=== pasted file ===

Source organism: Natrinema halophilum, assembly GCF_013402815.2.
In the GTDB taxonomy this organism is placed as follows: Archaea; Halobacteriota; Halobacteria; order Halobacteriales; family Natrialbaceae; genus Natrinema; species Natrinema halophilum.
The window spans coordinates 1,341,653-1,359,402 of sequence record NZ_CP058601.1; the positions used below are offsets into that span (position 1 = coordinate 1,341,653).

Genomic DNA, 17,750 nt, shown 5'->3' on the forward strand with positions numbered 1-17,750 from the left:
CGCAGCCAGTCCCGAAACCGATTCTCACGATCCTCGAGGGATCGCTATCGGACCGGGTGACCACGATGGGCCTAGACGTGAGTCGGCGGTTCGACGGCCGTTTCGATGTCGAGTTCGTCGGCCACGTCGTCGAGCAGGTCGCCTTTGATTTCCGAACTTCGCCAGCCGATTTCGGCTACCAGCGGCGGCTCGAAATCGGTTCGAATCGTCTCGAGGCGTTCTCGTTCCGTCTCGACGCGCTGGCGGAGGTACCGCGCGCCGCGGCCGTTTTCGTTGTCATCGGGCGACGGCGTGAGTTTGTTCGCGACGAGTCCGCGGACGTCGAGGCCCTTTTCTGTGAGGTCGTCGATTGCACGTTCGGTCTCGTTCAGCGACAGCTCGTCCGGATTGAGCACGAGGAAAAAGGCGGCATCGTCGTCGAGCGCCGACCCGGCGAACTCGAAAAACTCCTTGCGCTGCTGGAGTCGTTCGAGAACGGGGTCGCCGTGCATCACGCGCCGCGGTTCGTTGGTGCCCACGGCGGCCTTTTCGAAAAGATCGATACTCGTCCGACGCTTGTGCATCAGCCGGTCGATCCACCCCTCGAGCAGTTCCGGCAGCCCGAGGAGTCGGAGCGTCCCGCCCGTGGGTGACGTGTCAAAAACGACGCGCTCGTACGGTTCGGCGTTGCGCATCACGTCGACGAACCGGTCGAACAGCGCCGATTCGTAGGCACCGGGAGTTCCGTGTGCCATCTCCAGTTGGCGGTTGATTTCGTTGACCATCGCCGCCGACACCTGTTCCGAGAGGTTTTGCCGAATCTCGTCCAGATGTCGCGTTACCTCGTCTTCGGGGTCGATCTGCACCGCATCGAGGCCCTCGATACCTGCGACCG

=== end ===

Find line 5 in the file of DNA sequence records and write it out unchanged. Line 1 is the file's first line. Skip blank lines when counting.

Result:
CGCAGCCAGTCCCGAAACCGATTCTCACGATCCTCGAGGGATCGCTATCGGACCGGGTGACCACGATGGGCCTAGACGTGAGTCGGCGGTTCGACGGCCGTTTCGATGTCGAGTTCGTCGGCCACGTCGTCGAGCAGGTCGCCTTTGATTTCCGAACTTCGCCAGCCGATTTCGGCTACCAGCGGCGGCTCGAAATCGGTTCGAATCGTCTCGAGGCGTTCTCGTTCCGTCTCGACGCGCTGGCGGAGGTACCGCGCGCCGCGGCCGTTTTCGTTGTCATCGGGCGACGGCGTGAGTTTGTTCGCGACGAGTCCGCGGACGTCGAGGCCCTTTTCTGTGAGGTCGTCGATTGCACGTTCGGTCTCGTTCAGCGACAGCTCGTCCGGATTGAGCACGAGGAAAAAGGCGGCATCGTCGTCGAGCGCCGACCCGGCGAACTCGAAAAACTCCTTGCGCTGCTGGAGTCGTTCGAGAACGGGGTCGCCGTGCATCACGCGCCGCGGTTCGTTGGTGCCCACGGCGGCCTTTTCGAAAAGATCGATACTCGTCCGACGCTTGTGCATCAGCCGGTCGATCCACCCCTCGAGCAGTTCCGGCAGCCCGAGGAGTCGGAGCGTCCCGCCCGTGGGTGACGTGTCAAAAACGACGCGCTCGTACGGTTCGGCGTTGCGCATCACGTCGACGAACCGGTCGAACAGCGCCGATTCGTAGGCACCGGGAGTTCCGTGTGCCATCTCCAGTTGGCGGTTGATTTCGTTGACCATCGCCGCCGACACCTGTTCCGAGAGGTTTTGCCGAATCTCGTCCAGATGTCGCGTTACCTCGTCTTCGGGGTCGATCTGCACCGCATCGAGGCCCTCGATACCTGCGACCG